Andrew Morgan, Senior Portfolio Manager, Investment Strategy
Investors are challenged by the idea of negative interest rates. So what are they, why do they occur and how has QSuper responded?
Negative interest rates refer to when investors pay to invest their money, rather than receive a return on their investment. Imagine investing your savings at a bank, but rather than earning interest, you actually pay as your balance falls over time. This is the reality for government bonds worth trillions across the globe, particularly in Europe and Japan.
Negative interest rates on cash investments and bonds are unprecedented but have occurred recently due to the combination of loose monetary policy and the mechanics of how a bond is valued.
Central banks in Europe and Japan have loose monetary policy with their official rates set at or below zero. For example, the Bank of Japan charges financial institutions 10 basis points to keep some excess reserves overnight. In comparison, the Reserve Bank of Australia currently pays 1.5% to keep money overnight. This feeds through into low or negative deposit and lending rates via financial institutions.
Bonds have various periods to maturity with their value determined by the yield to that date. If investors expect central banks to reduce cash rates (possibly to negative), the bond yield will fall accordingly, perhaps even to below zero. Additionally, Central Bank buying of government bonds (a form of quantitative easing) increases demand for these bonds and therefore reduces the yield. For example, the Bank of Japan, European Central Bank and Bank of England are currently purchasing government bonds. The magnitude of this demand has been sufficient to lower the yield on some bonds to below zero.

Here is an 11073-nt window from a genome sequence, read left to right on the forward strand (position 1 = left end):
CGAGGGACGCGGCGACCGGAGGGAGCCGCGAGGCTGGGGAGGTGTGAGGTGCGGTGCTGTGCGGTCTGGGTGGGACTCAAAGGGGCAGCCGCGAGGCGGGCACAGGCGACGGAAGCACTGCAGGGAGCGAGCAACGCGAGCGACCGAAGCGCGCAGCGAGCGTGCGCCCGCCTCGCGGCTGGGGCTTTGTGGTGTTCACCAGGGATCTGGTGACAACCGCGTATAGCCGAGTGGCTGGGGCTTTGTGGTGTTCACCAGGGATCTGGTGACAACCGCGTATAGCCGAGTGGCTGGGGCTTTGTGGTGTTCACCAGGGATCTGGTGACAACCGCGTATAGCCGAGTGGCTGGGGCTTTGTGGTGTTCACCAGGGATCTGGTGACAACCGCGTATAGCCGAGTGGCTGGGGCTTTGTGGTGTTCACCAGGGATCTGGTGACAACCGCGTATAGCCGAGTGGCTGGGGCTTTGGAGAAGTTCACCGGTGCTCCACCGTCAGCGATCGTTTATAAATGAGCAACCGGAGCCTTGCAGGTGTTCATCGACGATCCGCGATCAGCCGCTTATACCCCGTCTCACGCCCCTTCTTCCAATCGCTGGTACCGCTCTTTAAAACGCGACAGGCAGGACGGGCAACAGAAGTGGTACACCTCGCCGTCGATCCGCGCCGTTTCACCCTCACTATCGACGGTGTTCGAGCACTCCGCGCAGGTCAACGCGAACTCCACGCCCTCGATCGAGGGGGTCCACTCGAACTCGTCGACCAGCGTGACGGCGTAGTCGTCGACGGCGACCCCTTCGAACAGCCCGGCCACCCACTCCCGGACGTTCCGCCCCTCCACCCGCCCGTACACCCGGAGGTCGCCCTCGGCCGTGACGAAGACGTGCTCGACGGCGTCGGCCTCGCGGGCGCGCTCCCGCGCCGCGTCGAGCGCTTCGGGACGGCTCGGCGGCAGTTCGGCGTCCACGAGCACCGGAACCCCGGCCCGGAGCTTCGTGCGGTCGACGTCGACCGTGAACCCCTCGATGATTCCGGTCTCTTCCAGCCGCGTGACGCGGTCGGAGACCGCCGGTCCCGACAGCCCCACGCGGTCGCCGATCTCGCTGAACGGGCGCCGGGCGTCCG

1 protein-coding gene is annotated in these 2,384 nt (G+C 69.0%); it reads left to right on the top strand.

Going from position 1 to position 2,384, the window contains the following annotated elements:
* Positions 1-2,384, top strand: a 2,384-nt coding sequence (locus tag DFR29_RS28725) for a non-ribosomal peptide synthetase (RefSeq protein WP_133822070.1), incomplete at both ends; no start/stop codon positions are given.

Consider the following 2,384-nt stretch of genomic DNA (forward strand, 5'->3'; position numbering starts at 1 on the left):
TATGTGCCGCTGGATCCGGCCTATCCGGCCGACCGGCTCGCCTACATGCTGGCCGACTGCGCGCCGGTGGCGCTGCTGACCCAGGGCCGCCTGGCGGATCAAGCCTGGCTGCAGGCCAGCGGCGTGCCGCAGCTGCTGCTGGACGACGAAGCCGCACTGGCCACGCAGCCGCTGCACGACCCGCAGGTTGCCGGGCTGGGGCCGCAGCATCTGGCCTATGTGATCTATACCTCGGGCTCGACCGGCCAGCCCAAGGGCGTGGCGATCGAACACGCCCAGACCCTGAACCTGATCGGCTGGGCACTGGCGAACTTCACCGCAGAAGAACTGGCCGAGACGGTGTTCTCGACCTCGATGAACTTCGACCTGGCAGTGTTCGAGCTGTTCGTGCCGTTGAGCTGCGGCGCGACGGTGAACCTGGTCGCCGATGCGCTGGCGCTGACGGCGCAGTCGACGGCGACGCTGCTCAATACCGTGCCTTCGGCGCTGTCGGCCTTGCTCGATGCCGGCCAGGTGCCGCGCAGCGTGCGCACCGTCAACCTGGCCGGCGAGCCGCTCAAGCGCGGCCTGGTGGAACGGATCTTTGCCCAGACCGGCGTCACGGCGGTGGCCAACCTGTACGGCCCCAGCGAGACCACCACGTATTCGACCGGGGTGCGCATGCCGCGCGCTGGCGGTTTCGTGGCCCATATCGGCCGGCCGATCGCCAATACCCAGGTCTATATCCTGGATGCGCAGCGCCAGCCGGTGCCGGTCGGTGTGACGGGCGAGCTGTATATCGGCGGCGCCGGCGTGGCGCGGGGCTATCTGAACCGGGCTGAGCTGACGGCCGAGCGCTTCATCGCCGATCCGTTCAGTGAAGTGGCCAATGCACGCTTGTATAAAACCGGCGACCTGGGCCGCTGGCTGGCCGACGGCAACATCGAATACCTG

The objective of negative interest rates is to stimulate economic growth by encouraging banks to lend rather than leave money with the central bank and suffer a loss. In the case of Japan, the Central Bank is seeking to increase inflation to avoid the potential damaging consequences of deflation.
So, how does this affect QSuper’s portfolio1? We have sought to avoid investing in markets that offer negative yields in favour of markets with positive yields. Currently, this preference has resulted in no exposure to Japanese and German bonds. We tend to favour the positive (albeit historically low) yields offered on domestic and United States bonds. But we continually adjust exposures in response to risks and opportunities.
1. The term ‘QSuper portfolio’ is used to refer collectively to the underlying portfolios of assets which in combination make up the individual asset allocations of QSuper Lifetime and the Balanced, Moderate and Aggressive investment options.
The views of the author and those who provide the responses to the comments posted on this blog are not necessarily the views of the QSuper Board. We’ve put this information together as general information only and as such it doesn’t take into account your personal financial objectives, situation or needs. You should get professional advice before relying on this information.
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Senior Portfolio Manager, Investment Strategy
As a Senior Portfolio Manager in the Investment Strategy team Andrew’s primary responsibilities relate to directing the positioning of the fixed interest allocation within the Fund.